|Trees bear the unmistakable scars of Phailin as a cow slakes thirst from a rivulet on a road on Sunday at Gopalpur, the Odisha coastal town where the cyclone made landfall on Saturday. Picture by Sanjoy Ghosh
There was nothing we could do in the pitch dark but wait for the fury to pass.
We measured out countless anxious hours while a vengeful wind howled around us, punctuated by crashes that hinted that another familiar tree had come down.
We prayed that when the cyclone passed, we would not have to step out and face corpses and bad news all around as we did in 1999.
That is what a day’s tryst with Cyclone Phailin felt like: a pointless game of blind man’s buff.
The better part of Saturday morning, October 12, passed in frantic preparations for the impending storm as the wind slowly but surely picked up pace and the cyclone drew closer to the Odisha coast.
Thankfully, I had been able to reach my home in Cuttack to ride out the storm with my mother and father just in time before the flights to Bhubaneswar were cancelled.
The high winds and rain were a grim precursor to the time ahead.
The electricity was cut off at dawn that day, hence preserving power and water was a priority. The birds in our aviary shrieked at the top of their voices while our gang of stray dogs steadfastly refused to eat.
Text messages from friends and the radio ensured that we were not completely cut off. However, the anxiety about most people on the coast and my ailing grandparents remained.
Once the cyclone began making its presence felt around evening, we were forced to sit around in enforced idleness by lantern light. There was a small army of insects, birds and strays that had taken shelter in our compound.
Around nine at night, we heard that the cyclone had struck at full force in Gopalpur. Of course, the sheer pitch of the wind was enough to warn us of that.
At night, when Phailin struck, the weather was relentless.
Peering into the blackness outside, the dominant feeling was of resignation and sheer déjà vu — of another time when we were similarly confined to our homes for a helpless wait, way back in 1999.
Moreover, we could not bear the thought of wading through waterlogged lanes and feeling the touch of cold corpses against our feet again. It was a horror I was unwilling to live through.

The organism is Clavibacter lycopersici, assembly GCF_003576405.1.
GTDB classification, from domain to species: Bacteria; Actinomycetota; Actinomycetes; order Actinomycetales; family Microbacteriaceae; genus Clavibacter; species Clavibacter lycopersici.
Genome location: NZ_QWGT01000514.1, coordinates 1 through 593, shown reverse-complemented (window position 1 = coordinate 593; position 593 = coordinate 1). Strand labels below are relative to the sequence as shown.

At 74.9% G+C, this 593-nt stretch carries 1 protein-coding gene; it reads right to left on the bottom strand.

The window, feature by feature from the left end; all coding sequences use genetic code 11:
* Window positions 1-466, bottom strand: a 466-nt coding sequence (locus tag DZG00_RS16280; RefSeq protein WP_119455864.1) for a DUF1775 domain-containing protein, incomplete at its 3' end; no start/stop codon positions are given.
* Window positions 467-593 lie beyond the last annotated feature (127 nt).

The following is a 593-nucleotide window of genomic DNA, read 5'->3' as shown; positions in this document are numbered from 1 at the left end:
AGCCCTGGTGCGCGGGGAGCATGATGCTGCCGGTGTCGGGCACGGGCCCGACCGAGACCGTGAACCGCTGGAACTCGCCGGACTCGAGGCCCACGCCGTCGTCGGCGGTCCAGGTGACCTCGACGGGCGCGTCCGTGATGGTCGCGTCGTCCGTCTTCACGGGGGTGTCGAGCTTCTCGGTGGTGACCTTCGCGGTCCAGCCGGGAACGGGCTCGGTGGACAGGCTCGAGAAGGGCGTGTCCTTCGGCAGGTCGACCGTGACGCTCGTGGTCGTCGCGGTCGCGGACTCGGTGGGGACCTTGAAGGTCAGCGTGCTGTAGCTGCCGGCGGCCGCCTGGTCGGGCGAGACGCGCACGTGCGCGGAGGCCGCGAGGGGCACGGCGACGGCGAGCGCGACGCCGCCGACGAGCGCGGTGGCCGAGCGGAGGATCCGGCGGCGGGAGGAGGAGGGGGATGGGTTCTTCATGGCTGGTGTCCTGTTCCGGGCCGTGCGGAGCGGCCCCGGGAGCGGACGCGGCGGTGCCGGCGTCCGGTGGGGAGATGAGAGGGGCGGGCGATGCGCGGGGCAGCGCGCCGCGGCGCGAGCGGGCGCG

This time, however, there was a vital difference.
Unlike then, this time we were aware — and relieved — that most of our friends and family in Paradip and Puri and elsewhere had been safely evacuated.
We reminded ourselves of this small mercy each time the wind struck, rattled the doors and windowpanes and — as we found out later — smashed our garden to bits.
Although we had nothing to do but wait for updates, we could not sleep a wink.
The wind howled like a demon let loose and we kept praying and hoping for the least damage out there. Our main fears were for the ailing.
The darkness and random unknown noises did not help much, adding to the uncertainty. Already the air was rich with the smell of fresh sap from broken trees.
Thanks to strict instructions given earlier, the phone connections were still on, though erratic. So the feeling of isolation was somewhat mitigated.
Finally, we were informed that the cyclone would weaken around dawn. In the morning, we woke to high winds and heavy rain but the intensity had reduced.
Venturing out of our homes, the most heartrending sight was the trees fallen around and carcasses of small birds that could not withstand the wind.
However, there was one tree that stood a mute witness to the devastation. Called karanja in Odia, it was a survivor of three cyclones.
While it still rained, we could at least step outdoors. The worst was apparently over and, almost immediately, we prepared ourselves for repairs, putting behind us the uncertainty of the night.
I have to admire the quick emergency response on the part of the forces. We heard that the streets were being cleared.
The ritual burning of Ravana’s effigy for Dussehra on our Mahanadi riverbank had been abandoned as well, the money set aside for rehabilitation.
People were forming themselves into small groups and clearing out debris in front of their houses. All around, repairs had begun with a grim determination. Having been through the supercyclone and other minor storms earlier, we knew what we had to do almost instinctively.
Till the electricity was restored, we spent another day in darkness but there were signs of normal life reasserting itself. The unpredictable wind had died down and the sounds of cooking and people moving on the streets could be heard. It is amazing how reassuring sounds of normal life can be.
Our indomitable neighbour was back to practising his guitar as on every evening. Even while the cyclone had raged, he had apparently carried on with his strumming.
The rain still rages but we are reassured that everyone out there is safe. That’s what ultimately matters.
(A journalist with The Telegraph in Calcutta, Alipta Jena was at her home in Cuttack for the Puja holidays when Cyclone Phailin struck)